No matter when disaster strikes or where an emergency occurs, the ability to deliver vital information to those who need it can be a matter of life or death. While municipalities have worked tirelessly to create multimedia platforms in order to communicate with their constituents, the technology used by their public service agencies is oft en incompatible, out of date and in need of an upgrade.
A two-way street
According to the Federal Communications Commission, radio systems currently being used by public safety agencies have a number of compatibility issues that make it very difficult for these entities to communicate and coordinate efforts in the event of an actual emergency. They are severely crowded, lack interoperability and have less than optimal transmission and reception quality as well as limited feature options. It is such an issue that the agency believes it is one of the most critical deficiencies in today’s public service communications. In many jurisdictions, these antiquated two-way wireless communications systems are not only overworked, but they are also unreliable. Not only are these jurisdictions unable to properly communicate on a daily basis, these systems are preventing them from planning for the future.
In August 2017, the Kosciusko County Local Emergency Planning Commission (Indiana) hired a private consultant to oversee a full-scale hazardous material drill in Warsaw, Ind. The drill scenario centered on a vehicle accident that resulted in a chemical spill, which created a plume of gas in the air and threatened to pollute a nearby creek. The consultant was to evaluate how well the agencies performed in three core capabilities: establish an incident command and announce an onsite commander within 10 minutes of arrival; to establish and maintain interoperable communications between all participating agencies throughout the incident; and to alert and dispatch personnel.
On the first and last points, the agencies were able to perform their duties without any challenges, but on the issue of communication, it became painfully obvious that a major change was in order.
“We knew our system was aging and was in need of an upgrade, but this really pushed us to revamp the system,” said Michael Wilson, fire chief for the Warsaw-Wayne Fire Territory.
It’s a big issue that is affecting communities throughout the nation. Many police and fire departments are married to their old analog systems, which no longer meet FCC mandates, are incompatible with digital systems and are susceptible to “dead zones.”
According to Warsaw Police Chief Scott Whitaker, the current single band VHF radios will be upgraded to a dual band 800/VHF Digital to improve critical communications within the city of Warsaw and throughout Kosciusko County. This upgrade will also allow direct communications with district and state agencies such as the Indiana Department of Homeland Security — a capability that they have not had before.
“We will also replace the current repeater system by consolidating into a single digital repeater on the Station 1 tower, which will include the ability to cross band 800 with VHF,” he said. “We see it down the road as a win-win because it will help us communicate more effectively on a daily basis and in the event of an emergency.”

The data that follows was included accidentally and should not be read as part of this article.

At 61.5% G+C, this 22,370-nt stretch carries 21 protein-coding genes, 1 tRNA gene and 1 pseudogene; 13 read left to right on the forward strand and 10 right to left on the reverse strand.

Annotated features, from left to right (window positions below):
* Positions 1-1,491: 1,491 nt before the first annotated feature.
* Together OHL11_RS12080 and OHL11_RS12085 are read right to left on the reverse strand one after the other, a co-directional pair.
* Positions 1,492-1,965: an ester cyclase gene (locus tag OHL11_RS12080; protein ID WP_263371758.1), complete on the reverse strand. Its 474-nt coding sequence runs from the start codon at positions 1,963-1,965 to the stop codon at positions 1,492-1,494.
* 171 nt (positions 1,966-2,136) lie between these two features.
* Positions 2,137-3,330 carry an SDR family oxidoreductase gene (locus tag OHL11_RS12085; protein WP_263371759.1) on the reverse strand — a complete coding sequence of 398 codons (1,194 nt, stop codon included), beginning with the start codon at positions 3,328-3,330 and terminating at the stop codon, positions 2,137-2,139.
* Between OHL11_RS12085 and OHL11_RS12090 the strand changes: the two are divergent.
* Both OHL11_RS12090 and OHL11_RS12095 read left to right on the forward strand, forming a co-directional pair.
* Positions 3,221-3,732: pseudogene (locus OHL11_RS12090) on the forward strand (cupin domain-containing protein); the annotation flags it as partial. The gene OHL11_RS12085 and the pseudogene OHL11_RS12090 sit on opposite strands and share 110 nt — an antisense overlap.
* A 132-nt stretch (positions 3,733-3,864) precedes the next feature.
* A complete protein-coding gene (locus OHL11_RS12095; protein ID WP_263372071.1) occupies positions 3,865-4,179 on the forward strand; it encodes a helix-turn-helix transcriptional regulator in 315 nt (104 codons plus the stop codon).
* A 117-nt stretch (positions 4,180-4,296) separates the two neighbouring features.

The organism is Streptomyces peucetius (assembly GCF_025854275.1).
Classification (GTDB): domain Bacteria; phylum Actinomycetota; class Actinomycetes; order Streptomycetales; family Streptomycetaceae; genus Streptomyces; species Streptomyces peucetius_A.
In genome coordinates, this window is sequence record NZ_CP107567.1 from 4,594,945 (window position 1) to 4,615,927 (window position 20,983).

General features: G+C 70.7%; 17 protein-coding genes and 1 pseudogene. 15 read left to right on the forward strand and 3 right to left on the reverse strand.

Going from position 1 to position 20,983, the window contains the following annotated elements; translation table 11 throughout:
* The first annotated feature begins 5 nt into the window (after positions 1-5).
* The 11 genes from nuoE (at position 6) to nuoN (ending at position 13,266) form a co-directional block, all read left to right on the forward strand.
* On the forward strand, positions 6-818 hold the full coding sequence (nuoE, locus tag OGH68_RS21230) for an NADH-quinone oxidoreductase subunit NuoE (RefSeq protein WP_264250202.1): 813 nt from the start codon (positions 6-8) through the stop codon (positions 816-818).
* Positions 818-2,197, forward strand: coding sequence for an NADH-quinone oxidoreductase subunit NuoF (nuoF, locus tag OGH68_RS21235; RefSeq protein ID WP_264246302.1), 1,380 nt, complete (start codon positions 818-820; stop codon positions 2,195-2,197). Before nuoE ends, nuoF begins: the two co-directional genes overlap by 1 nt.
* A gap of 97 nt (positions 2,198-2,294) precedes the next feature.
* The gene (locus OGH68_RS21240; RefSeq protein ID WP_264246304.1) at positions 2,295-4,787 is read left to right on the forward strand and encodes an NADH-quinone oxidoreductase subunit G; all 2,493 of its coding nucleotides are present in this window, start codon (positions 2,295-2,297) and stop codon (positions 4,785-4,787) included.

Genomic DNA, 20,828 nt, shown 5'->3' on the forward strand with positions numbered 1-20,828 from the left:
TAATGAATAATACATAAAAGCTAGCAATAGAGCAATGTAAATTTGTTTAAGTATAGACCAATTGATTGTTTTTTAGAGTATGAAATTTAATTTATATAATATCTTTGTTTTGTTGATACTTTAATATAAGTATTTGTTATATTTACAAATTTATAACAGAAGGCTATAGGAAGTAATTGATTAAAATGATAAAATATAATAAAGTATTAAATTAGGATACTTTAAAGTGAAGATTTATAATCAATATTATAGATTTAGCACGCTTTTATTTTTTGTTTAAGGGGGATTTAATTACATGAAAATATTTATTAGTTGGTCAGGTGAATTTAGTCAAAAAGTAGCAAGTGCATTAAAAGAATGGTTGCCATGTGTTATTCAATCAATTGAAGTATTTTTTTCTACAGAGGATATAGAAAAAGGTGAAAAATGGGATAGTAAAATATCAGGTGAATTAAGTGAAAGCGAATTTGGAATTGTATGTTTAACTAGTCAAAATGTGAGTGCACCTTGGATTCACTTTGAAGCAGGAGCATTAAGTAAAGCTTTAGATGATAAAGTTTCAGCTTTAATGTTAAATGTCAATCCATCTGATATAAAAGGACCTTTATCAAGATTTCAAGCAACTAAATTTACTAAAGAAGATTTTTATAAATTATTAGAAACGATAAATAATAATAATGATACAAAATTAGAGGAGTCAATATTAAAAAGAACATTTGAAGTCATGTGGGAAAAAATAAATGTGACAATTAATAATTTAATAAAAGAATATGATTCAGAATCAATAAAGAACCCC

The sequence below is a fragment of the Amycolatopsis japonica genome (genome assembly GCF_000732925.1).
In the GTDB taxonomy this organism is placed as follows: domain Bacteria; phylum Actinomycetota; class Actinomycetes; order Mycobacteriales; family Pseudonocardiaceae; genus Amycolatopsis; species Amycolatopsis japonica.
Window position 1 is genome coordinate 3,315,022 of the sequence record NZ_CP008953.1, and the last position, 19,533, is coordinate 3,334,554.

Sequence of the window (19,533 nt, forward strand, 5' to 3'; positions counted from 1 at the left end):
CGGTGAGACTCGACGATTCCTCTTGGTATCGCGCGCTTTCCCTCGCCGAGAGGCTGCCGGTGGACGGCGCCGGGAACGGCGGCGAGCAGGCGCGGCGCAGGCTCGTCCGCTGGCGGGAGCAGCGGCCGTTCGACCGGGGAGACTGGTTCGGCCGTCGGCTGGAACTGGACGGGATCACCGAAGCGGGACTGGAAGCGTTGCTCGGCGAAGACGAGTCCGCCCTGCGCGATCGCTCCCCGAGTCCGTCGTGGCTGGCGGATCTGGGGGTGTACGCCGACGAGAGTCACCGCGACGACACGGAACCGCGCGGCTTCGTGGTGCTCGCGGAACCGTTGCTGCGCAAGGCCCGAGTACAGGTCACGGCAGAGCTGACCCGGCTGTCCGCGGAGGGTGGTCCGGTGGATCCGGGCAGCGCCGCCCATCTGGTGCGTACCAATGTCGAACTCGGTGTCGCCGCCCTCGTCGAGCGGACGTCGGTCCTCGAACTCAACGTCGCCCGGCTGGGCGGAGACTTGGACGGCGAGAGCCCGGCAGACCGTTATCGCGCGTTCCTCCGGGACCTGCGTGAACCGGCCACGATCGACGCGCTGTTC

In order to upgrade to the new system, the city of Warsaw opted to utilize a three-year lease to buy new Kenwood radio devices for the street department, wastewater department, cemetery, parks department, airport, police department and fire department. By coordinating their purchases into a bulk order through J&K Communications in Columbia City, Ind., they were able to take advantage of a two-for-one deal. The total upgrade will cost $383,866.21 and will be paid in three annual payments of $132,149.89.
A difficult transition
According to a study conducted by David A. Dees with the Florida Department of Law Enforcement, one of the biggest challenges for those transitioning to a “trunked” communications system — a line designed to carry multiple signals simultaneously — is in training personnel on how to use it.
“All system users need to have a basic understanding of how the system functions, what talk group operates off of which tower and what the different tones and messages mean to the operator,” he said.
While field users can be trained in a group setting, it is important that dispatchers have a one-on-one session with a working console so that they can best be able to connect multiple talk groups, identify the caller by identification number and track active calls from a single computer screen.
Whitaker said he does not expect the transition to be easy, especially when most of the personnel have only worked with VHF.
“We know there will be some growing pains, but we are in the early stages so we’ll see how user friendly it will be as we work with it,” he said.
Wilson said training is even more of an issue on the fire department side of things because “when you have multiple bands inside the radio, it can be difficult to use.” He added, “By offering advanced training ahead of implementation, we can make sure that the guys have a better working knowledge of the system before we go live.”
Although these systems are complex and expensive, these upgrades not only meet the regulations set by the FCC, but also give public service agencies a leg up when an incident occurs. An up-to-the-minute, trunked communications system can change the outcome of a call in an instant. It is an investment that will be relied upon by citizens and a trusted tool for those who pledge to preserve and protect. By striving to mitigate any breakdowns in communication, you will give your agencies the ability to be the best and brightest your community has to offer and demonstrate that you have the public’s interest at heart.